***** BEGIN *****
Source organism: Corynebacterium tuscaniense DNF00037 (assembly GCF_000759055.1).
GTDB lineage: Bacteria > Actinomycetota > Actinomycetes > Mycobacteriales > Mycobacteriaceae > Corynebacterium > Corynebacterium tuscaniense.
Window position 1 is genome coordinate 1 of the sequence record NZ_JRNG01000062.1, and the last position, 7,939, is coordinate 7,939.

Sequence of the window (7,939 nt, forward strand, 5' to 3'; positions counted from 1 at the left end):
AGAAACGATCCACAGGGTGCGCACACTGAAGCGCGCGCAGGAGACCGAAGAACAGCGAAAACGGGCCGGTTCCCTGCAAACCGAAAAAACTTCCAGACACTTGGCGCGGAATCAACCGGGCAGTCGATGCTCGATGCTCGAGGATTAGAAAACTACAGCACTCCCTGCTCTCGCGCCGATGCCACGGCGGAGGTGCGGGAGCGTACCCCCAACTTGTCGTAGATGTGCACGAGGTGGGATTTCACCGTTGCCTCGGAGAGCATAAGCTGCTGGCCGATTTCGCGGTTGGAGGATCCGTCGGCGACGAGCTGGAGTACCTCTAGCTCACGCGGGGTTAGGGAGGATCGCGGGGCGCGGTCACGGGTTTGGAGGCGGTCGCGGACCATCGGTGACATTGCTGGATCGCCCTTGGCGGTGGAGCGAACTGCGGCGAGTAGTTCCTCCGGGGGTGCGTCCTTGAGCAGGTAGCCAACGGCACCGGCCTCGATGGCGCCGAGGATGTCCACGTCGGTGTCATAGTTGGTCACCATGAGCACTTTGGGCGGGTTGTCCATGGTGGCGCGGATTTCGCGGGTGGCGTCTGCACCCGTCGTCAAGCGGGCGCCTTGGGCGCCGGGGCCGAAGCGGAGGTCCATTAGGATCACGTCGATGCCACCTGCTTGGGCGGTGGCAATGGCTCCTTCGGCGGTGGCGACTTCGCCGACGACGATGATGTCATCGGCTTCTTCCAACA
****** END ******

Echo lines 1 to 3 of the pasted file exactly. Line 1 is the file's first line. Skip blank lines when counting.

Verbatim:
Source organism: Corynebacterium tuscaniense DNF00037 (assembly GCF_000759055.1).
GTDB lineage: Bacteria > Actinomycetota > Actinomycetes > Mycobacteriales > Mycobacteriaceae > Corynebacterium > Corynebacterium tuscaniense.
Window position 1 is genome coordinate 1 of the sequence record NZ_JRNG01000062.1, and the last position, 7,939, is coordinate 7,939.